Tag Archives: Kwame Alexander

Surf’s Up











Surf’s Up

by Kwame Alexander, illustrated by Daniel Miyares
North South Books, 2016

When I read that this book was already changing non-reader’s opinion about reading, I had to find out why. I was even more curious when I saw that Newbery Medal award winner, Kwame Alexander, wrote it.  He gives voice to inside tensions, and, in a playful, appealing way, he does that with Surf’s Up.

The story opens with laid-back slang and the promise of surfing, but one character exclaims, “Not yet, Dude,” as he sits riveted to a book.  His friend can’t believe a book has captured his buddy, and he drags his buddy—with his book—towards the beach.  His buddy cries out his excitement as the story’s tension mounts and the friend must ask, “What happened?”  As his buddy draws him into a story of whales and pirates and storms and dangers, the friend, too, becomes excited about the story.  He asks how the story ends, but his buddy says, “Not telling.”  Lured into the story, the friend opens the book, while his buddy surfs the waves.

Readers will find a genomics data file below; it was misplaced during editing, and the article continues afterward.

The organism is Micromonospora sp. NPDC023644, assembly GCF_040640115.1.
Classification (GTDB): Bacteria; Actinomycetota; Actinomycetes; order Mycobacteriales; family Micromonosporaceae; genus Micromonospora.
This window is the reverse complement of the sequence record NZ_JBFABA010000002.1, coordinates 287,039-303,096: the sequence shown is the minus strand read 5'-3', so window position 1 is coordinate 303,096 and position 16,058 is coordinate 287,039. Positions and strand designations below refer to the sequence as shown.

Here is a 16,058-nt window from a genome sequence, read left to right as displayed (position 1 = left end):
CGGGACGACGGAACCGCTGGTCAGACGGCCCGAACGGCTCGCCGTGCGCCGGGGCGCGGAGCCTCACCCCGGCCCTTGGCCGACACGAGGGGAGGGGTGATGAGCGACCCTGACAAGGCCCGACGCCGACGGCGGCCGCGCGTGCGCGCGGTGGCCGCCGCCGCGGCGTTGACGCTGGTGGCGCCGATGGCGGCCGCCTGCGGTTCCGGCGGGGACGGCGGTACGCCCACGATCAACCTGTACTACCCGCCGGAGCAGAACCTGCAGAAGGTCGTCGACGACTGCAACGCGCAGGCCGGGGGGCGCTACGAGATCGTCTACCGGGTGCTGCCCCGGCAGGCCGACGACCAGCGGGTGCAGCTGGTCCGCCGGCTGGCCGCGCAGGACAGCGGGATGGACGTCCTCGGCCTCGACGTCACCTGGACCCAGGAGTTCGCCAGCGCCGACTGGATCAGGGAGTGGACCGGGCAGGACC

Read more reviews and purchase on Amazon.

The Crossover

The Crossover
by Kwame Alexander
Houghton Mifflin Harcourt, 2014
Newbery Award Winner

This fast-moving story, written in poem, you will dive you into a family of basketball.  Twins, coached since they were three by their basketball winning father, “Da Man”, sizzle on the court.  Josh and Jordan know every move, every line-up; they know how to play off other’s strengths, and into other’s blindspots; they rule the court.  Coming into the final season games, headed for championship,   Josh’s world starts to change.  Jordan finds a girl friend and Josh becomes the outsider.  Angry, he makes a dumb move, and is removed from all games, but must attend the games from the sidelines.  During this growing up time, he asks that he not be called by his childhood name, Filthy McNasty.  His father’s world is changing too, and we learn why the title fits the story.